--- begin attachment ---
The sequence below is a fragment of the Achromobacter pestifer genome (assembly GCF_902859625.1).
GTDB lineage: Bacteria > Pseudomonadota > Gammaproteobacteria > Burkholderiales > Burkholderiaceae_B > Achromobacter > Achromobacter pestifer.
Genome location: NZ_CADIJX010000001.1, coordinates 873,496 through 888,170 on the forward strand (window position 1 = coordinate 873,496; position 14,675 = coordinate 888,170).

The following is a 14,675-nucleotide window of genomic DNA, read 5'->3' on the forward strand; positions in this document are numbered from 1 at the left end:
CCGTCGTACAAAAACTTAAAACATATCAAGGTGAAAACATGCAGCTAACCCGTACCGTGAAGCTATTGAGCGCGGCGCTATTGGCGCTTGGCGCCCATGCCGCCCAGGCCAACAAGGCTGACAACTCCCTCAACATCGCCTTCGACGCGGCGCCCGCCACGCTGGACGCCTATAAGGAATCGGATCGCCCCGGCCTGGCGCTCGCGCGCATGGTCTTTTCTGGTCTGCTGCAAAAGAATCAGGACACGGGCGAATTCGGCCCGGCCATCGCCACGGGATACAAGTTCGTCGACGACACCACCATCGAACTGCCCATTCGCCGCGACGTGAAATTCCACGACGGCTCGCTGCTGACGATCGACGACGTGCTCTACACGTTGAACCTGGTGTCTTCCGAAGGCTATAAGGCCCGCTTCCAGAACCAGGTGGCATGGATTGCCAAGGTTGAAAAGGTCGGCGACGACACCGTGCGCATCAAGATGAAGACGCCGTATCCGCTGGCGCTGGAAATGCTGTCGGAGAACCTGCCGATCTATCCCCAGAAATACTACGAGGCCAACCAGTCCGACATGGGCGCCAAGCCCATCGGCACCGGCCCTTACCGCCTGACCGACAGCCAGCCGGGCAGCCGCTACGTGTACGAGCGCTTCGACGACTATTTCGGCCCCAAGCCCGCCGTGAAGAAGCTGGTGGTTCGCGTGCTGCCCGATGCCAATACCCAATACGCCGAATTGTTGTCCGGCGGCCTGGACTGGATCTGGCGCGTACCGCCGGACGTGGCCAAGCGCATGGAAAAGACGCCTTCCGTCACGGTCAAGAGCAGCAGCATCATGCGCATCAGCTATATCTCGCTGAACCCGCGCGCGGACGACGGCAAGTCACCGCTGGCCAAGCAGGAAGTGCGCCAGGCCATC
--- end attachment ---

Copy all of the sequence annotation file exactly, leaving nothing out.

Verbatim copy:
The sequence below is a fragment of the Achromobacter pestifer genome (assembly GCF_902859625.1).
GTDB lineage: Bacteria > Pseudomonadota > Gammaproteobacteria > Burkholderiales > Burkholderiaceae_B > Achromobacter > Achromobacter pestifer.
Genome location: NZ_CADIJX010000001.1, coordinates 873,496 through 888,170 on the forward strand (window position 1 = coordinate 873,496; position 14,675 = coordinate 888,170).

The following is a 14,675-nucleotide window of genomic DNA, read 5'->3' on the forward strand; positions in this document are numbered from 1 at the left end:
CCGTCGTACAAAAACTTAAAACATATCAAGGTGAAAACATGCAGCTAACCCGTACCGTGAAGCTATTGAGCGCGGCGCTATTGGCGCTTGGCGCCCATGCCGCCCAGGCCAACAAGGCTGACAACTCCCTCAACATCGCCTTCGACGCGGCGCCCGCCACGCTGGACGCCTATAAGGAATCGGATCGCCCCGGCCTGGCGCTCGCGCGCATGGTCTTTTCTGGTCTGCTGCAAAAGAATCAGGACACGGGCGAATTCGGCCCGGCCATCGCCACGGGATACAAGTTCGTCGACGACACCACCATCGAACTGCCCATTCGCCGCGACGTGAAATTCCACGACGGCTCGCTGCTGACGATCGACGACGTGCTCTACACGTTGAACCTGGTGTCTTCCGAAGGCTATAAGGCCCGCTTCCAGAACCAGGTGGCATGGATTGCCAAGGTTGAAAAGGTCGGCGACGACACCGTGCGCATCAAGATGAAGACGCCGTATCCGCTGGCGCTGGAAATGCTGTCGGAGAACCTGCCGATCTATCCCCAGAAATACTACGAGGCCAACCAGTCCGACATGGGCGCCAAGCCCATCGGCACCGGCCCTTACCGCCTGACCGACAGCCAGCCGGGCAGCCGCTACGTGTACGAGCGCTTCGACGACTATTTCGGCCCCAAGCCCGCCGTGAAGAAGCTGGTGGTTCGCGTGCTGCCCGATGCCAATACCCAATACGCCGAATTGTTGTCCGGCGGCCTGGACTGGATCTGGCGCGTACCGCCGGACGTGGCCAAGCGCATGGAAAAGACGCCTTCCGTCACGGTCAAGAGCAGCAGCATCATGCGCATCAGCTATATCTCGCTGAACCCGCGCGCGGACGACGGCAAGTCACCGCTGGCCAAGCAGGAAGTGCGCCAGGCCATC